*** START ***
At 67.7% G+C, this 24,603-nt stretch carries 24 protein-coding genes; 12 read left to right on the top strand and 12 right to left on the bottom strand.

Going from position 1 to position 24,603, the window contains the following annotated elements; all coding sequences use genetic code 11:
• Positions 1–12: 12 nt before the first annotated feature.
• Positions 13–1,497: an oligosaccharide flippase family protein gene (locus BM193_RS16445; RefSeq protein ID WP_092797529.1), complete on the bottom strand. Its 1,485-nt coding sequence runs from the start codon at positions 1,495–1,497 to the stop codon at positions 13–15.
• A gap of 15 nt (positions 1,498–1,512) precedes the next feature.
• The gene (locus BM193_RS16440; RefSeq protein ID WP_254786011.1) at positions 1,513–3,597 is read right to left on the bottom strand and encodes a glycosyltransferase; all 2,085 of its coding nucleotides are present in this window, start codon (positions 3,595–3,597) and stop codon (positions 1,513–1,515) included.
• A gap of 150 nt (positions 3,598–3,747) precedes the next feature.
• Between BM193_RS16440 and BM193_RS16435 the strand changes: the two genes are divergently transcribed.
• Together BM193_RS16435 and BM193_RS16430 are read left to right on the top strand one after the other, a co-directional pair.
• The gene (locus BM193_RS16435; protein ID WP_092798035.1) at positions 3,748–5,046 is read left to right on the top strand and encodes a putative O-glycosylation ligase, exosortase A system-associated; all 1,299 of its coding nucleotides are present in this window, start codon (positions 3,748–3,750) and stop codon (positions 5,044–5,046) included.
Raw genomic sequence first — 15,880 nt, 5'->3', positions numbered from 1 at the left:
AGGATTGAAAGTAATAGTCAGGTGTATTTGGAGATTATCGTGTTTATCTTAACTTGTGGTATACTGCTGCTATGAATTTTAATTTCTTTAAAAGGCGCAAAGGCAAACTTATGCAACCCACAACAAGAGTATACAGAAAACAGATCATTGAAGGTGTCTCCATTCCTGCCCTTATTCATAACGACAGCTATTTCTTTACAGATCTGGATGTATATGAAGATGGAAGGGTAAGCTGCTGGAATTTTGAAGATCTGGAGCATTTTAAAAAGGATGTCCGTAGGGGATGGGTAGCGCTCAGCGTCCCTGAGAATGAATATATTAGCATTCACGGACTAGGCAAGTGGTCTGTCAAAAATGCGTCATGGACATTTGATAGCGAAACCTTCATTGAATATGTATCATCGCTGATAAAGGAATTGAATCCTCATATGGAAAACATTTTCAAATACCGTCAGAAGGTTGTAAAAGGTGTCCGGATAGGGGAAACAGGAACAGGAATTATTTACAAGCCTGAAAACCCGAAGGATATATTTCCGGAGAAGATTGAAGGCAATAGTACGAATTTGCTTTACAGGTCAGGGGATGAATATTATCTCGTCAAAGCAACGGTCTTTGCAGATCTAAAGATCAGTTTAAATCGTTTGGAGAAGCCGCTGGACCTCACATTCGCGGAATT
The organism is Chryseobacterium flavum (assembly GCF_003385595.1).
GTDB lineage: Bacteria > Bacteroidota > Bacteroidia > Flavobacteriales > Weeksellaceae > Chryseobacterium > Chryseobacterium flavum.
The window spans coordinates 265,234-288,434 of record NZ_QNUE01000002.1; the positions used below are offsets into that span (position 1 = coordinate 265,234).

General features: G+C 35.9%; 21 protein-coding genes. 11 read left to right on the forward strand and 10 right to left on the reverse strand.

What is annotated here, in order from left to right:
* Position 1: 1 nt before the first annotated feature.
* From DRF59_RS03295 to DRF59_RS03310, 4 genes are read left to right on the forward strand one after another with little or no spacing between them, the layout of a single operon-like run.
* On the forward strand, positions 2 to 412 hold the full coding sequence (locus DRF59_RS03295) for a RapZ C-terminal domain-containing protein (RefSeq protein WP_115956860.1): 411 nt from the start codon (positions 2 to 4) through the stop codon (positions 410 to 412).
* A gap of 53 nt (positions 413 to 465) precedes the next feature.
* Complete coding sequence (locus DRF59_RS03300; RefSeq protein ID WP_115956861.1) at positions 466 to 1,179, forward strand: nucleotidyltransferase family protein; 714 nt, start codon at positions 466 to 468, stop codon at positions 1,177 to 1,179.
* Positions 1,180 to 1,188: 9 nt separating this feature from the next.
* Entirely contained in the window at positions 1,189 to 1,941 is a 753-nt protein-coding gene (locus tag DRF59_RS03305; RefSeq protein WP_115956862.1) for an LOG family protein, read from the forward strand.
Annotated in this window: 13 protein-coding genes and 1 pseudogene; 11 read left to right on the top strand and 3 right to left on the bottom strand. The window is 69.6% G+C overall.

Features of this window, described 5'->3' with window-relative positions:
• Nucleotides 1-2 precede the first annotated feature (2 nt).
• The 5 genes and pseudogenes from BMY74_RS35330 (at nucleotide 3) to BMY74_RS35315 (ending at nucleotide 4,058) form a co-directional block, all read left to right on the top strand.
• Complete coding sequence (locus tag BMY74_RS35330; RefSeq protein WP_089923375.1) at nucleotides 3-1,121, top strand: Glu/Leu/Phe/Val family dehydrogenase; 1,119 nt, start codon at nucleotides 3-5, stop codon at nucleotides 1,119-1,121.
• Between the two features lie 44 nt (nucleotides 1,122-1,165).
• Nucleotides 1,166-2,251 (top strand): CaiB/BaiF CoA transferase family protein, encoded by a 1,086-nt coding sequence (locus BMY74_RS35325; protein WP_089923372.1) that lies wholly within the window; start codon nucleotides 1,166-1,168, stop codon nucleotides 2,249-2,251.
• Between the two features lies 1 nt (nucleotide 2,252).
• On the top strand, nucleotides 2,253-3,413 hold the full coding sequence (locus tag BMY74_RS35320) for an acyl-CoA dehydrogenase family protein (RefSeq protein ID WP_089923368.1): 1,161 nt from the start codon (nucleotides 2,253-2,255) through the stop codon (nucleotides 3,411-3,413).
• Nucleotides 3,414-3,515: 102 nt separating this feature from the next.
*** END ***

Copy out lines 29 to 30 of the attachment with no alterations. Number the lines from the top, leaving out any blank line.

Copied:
• Complete coding sequence (locus tag BMY74_RS35330; RefSeq protein WP_089923375.1) at nucleotides 3-1,121, top strand: Glu/Leu/Phe/Val family dehydrogenase; 1,119 nt, start codon at nucleotides 3-5, stop codon at nucleotides 1,119-1,121.
• Between the two features lie 44 nt (nucleotides 1,122-1,165).